Tract-based statistical analyzes in dMRI in autism spectrum disorder

Abstract : Introduction Recent studies show an atypical perceptive behavior on face processing in autism. Functional studies show that the fusiform gyrus is involved in face perception and is not or less activated in autistic subjects [1]. These face processing is believed to affect social interaction, which can be quantified by ADOS scores and related to the functionality of the prefrontal cortex. The aim of this study is to quantify anatomical changes in autistic subjects on the white matter tracts that traverse the fusiform gyrus, the prefrontal cortex and the superior temporal gyrus and correlate them with ADOS scores to complete. In this study, we first verified the connectivity difference between the fusiform gyrus, the prefrontal cortex and the superiotemporal gyrus through fMRI. Then, we used Diffusion Tensor MRI (DT) images to assess the integrity of automatically segmented white matter bundles connecting these girii. Finally, we perform statistical analysis on these fiber bundles using diffusivity measures calculated from DT to characterize tissue microstructure changes and correlate these changes with ADOS scores. Materials and methods Data acquisition. We acquired dMRI of eight adults with high-functioning autism or Asperger syndrome and eleven healthy adults at the University of Buenos Aires on a GE Signa Hdxt 3.0T scanner. The acquisition consisted in 80 directions with b=1000s/mm2 and 1 image with b=0s/mm2 with 1×1×1.3mm voxel size. Data preparation. We started by generating an unbiased template of the DT images and registering linearly and non-linearly all of the images to it. Then, we computed DT-based full brain tractography for every subject. Finally, we used the tools developed by Wassermann et al [2] to cluster fiber bundles and select the bundles traversing the fusiform gyrus. This gyrus was identified through the girii parcelation of the JHU atlas. We clustered these bundles across subjects extracting a set of population-obtained bundles (see for Fig 1 for an example). Data analysis. We applied the statistical analysis of Wassermann et al [3] for each population-obtained bundle, we calculated its tract-probability map (TPM) (see Fig.3 for an example) and skeletonized this map to obtain a bidimensional representation of each bundle. For each patient, we projected the measure of diffusivity (FA, axial or radial diffusivity) around the tract to their closest point on the skeleton and we average them with a weight according to the TPM. This produces two populations (one for autists and one for controls) of projected functions on the skeleton. For each tract and each measure, we used a cluster-based permutation hypothesis testing approach [4] to detect dissimilarities between both populations. For significant clusters, we calculated correlation between the mean diffusivity measure and ADOS scores. Results We found different clusters (Fig 1, red voxels) where there were dissimilarities between autistic and healthy subjects in FA measures on tracts traversing the fusiform gyrus in both hemispheres of the brain. We observed a reduction of FA values in a cluster (Fig 2, red voxels) on a bundle joined the superior temporal gyrus to the prefrontal cortex. In this cluster, the mean FA on the autistic subjects was strongly correlated with their scores to ADOS social interaction with a correlation coefficient lower than -0.96 a p-value lower than 0.004 (Fig3). Discussion First, results revealing difference between controls and autists in clusters on fiber bundle traversing the fusiform gyrus are in agreement with current literature giving this area as a classical area of face perception. Agreement reinforced by functional study of autists showing a drop of connectivity between the fusiform gyrus and the superior temporal cortex in comparison with controls (Fig 4). The localisation of the cluster where we founded a correlation with ADOS social interaction scores (Fig3) is in agreement with current anatomical literature, the superior temporal gyrus being a classical area of face perception and emotion and the prefrontal cortex a classical area of social interaction. This is reinforced by the strong inverse correlation showing that in this linking cluster a drop of FA value is strongly correlated by a rise of the intensity of autism. Our fMRI study (Fig 4) corroborates these statistical results, showing a drop of connectivity between the prefrontal cortex and the superior temporal gyrus. Disruption of white matter tracts between regions implicated in social functioning and face perception may contribute to increase the severity of autism.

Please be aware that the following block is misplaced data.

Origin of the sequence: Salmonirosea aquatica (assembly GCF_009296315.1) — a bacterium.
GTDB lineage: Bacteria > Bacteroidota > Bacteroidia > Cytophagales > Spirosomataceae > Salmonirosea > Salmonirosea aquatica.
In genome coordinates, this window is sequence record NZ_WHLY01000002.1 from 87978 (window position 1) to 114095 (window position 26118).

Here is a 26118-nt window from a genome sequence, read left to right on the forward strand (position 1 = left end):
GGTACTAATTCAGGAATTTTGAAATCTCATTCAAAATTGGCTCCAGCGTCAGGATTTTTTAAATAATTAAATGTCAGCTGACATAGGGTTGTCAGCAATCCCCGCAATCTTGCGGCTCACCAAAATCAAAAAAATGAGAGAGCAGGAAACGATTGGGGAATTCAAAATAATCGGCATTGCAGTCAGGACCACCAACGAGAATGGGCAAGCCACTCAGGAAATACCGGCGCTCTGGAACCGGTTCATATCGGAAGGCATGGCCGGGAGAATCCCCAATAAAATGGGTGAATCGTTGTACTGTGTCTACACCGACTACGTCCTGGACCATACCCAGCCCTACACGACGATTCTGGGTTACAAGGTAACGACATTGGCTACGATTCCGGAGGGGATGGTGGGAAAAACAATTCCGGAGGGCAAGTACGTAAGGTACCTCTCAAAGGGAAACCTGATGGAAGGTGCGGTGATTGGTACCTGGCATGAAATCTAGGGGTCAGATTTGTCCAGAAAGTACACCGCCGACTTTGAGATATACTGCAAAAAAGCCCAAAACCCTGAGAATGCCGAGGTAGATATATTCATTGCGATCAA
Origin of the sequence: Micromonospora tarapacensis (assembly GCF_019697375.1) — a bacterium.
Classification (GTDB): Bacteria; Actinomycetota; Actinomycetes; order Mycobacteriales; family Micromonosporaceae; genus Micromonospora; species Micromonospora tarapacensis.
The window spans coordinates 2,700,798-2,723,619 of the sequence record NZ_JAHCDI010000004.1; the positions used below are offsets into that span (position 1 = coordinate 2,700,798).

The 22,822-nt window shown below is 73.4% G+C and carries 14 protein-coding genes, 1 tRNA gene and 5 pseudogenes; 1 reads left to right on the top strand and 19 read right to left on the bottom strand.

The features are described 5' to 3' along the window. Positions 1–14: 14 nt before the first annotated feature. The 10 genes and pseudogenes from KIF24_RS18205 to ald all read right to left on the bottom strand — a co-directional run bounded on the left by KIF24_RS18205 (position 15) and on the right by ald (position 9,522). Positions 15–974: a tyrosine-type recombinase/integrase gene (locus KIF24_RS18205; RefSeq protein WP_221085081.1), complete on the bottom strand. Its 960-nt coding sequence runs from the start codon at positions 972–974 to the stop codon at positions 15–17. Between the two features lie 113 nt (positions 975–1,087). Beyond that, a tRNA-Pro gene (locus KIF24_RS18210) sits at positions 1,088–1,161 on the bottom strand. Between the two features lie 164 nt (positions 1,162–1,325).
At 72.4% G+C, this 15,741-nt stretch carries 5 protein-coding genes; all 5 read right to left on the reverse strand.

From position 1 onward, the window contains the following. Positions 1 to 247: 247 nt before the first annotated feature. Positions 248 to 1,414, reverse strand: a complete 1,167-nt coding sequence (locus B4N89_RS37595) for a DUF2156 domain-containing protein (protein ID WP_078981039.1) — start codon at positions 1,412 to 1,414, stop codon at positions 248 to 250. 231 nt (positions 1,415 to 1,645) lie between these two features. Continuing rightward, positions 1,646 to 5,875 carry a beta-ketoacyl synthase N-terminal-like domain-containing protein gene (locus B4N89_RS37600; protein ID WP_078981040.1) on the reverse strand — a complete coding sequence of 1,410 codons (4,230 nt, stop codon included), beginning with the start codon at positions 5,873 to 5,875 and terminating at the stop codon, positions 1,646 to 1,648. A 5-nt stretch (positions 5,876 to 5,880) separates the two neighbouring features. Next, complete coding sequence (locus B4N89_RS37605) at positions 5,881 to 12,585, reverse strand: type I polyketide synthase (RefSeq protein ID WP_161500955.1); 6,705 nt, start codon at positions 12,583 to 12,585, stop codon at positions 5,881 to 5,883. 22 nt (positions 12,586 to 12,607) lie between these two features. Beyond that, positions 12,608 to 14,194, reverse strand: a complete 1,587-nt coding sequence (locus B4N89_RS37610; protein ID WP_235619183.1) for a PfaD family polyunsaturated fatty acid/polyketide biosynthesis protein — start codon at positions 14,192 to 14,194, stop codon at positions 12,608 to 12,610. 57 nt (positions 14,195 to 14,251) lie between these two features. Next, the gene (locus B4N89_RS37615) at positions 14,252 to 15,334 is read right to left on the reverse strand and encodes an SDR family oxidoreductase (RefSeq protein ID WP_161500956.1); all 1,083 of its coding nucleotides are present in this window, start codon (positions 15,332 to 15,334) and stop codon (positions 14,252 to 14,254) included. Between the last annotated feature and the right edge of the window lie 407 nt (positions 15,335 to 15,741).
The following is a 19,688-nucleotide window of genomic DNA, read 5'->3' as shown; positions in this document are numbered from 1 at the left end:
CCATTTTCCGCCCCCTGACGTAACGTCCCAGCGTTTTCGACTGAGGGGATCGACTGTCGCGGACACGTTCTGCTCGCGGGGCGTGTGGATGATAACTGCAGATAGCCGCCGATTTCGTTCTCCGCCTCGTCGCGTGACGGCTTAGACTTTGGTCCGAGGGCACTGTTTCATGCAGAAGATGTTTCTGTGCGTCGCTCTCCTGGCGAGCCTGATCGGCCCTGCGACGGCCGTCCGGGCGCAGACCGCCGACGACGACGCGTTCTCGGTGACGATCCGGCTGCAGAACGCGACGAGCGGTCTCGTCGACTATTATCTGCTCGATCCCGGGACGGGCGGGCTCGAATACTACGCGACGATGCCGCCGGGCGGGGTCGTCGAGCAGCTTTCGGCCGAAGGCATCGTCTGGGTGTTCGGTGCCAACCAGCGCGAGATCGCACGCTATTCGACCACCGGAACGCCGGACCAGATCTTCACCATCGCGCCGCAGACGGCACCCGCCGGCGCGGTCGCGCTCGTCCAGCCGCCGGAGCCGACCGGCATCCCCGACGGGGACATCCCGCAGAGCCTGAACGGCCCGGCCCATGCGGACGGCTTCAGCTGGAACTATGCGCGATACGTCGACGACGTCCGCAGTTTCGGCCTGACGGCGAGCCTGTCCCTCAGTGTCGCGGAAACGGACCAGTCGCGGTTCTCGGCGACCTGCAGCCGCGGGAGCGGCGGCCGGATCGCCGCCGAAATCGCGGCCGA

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17th Annual Meeting of the Organization for Human Brain Mapping, Jun 2011, Quebec, Canada
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Contributeur : Anne-Charlotte Philippe <>
Soumis le : vendredi 9 décembre 2011 - 15:58:53
Dernière modification le : jeudi 18 janvier 2018 - 02:13:16
Document(s) archivé(s) le : samedi 10 mars 2012 - 02:20:55


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Demian Wassermann, Anne-Charlotte Philippe, Pablo Barttfeld, Bruno Wicker, Mariano Sigman, et al.. Tract-based statistical analyzes in dMRI in autism spectrum disorder. 17th Annual Meeting of the Organization for Human Brain Mapping, Jun 2011, Quebec, Canada. 〈hal-00649766〉



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